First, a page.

Doctors in distress: Why demanding lifestyle puts young medicos at risk

Doctors in distress: Why demanding lifestyle puts young medicos at risk

Indrani Tharmanason has a treasured image of her daughter Tash, smiling as she took a selfie with a stethoscope on.

It is the only image she has of Tash in professional mode, snapped on the day of her first shift as a doctor.

Indrani Tharmanason lost her daughter Tash, a doctor, to depression and suicide. Now she wants other young medical workers to receive better support. She is walking the Coast Trek in a team called ‘Travelling with Tash’.Credit:Eddie Jim

“She was overjoyed that first day of work,” says Tharmanason. “She didn’t [usually] take selfies, but I’m so pleased she did. It’s the only photo I have of her with a stethoscope around her neck, and I know what it meant to her.”

Tash was 28 when she experienced such intense depression and anxiety about her career that she chose to end her life in June 2020.

Tash Tharmanason rarely took selfies, and her mother, Indrani, has only one image of her daughter with a stethoscope around her neck – which Tash took on the day she graduated from medical school in Melbourne.

She was feeling isolated from her close-knit family, her mother says, having moved to Mildura to work in a pediatric ward, and was highly stressed by the fear of not getting accepted into specialist pediatrics training.

Australian research published in the Medical Journal of Australia shows female doctors take their own lives at 227 per cent the rate of the general population. Male doctors commit suicide at 141 per cent the rate of other Australians.

University of Melbourne data shows one in five medical students reported suicidal ideation in the preceding year, and half of junior doctors experience “moderate to high levels of distress”. And that was before the pandemic ramped up stress to extreme.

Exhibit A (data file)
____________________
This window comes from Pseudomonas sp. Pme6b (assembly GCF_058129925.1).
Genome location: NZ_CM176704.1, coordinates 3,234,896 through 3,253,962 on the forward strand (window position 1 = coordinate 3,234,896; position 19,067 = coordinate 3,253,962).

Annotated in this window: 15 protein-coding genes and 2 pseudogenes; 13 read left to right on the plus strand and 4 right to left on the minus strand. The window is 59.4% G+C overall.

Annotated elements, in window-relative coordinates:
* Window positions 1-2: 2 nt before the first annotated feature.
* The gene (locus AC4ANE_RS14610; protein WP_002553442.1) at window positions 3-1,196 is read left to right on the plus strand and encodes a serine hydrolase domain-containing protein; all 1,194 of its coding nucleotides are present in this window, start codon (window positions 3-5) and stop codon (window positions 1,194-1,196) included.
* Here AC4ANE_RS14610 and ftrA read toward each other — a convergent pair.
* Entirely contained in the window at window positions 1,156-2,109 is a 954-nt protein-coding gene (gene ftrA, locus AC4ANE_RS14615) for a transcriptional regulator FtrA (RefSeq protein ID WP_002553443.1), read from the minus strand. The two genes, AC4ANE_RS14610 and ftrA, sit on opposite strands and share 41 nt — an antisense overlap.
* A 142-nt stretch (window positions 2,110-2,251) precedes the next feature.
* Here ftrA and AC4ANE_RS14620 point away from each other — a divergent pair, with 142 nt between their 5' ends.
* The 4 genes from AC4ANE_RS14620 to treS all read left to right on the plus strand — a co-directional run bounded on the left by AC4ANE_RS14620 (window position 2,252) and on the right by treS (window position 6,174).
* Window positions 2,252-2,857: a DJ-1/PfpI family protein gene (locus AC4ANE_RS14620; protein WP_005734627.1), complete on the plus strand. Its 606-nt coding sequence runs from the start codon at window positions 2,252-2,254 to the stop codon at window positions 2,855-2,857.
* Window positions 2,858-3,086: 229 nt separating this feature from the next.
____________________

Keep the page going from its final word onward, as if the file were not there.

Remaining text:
“I don’t think I ever fully appreciated how intense committing to do medicine is,” Indrani Tharmanason said. “At every stage, it’s so competitive. At every stage, it’s hurdle after hurdle.”

Tash’s depression and her suicide death are not unusual among trainee doctors, according to those trying to better support them.

Psychiatrist Professor Patrick McGorry, executive director of Orygen Youth Health and co-author of a 2018 paper on depression and suicide in the medical profession, said suicide rates of young women were rising much faster than other groups, “and female doctors are a subset of that”.

Professor Patrick McGorry says the intergenerational cycle of “traumatic” years in which young doctors cannot live a balanced life must be broken.

“Medicine and law professions are very harsh on women and people in the apprenticeship model,” he said. “It’s the culture of the profession. [Suicide] has been an issue, but it’s only recently that people have been able to speak out.”

He said the early years of a young doctor’s career were often traumatic as they struggled to balance long working hours and the need for intensive study. “[They] just don’t live for, maybe, 20 years,” he said. That intergenerational cycle must be broken if young doctors’ mental health was to be improved, McGorry said.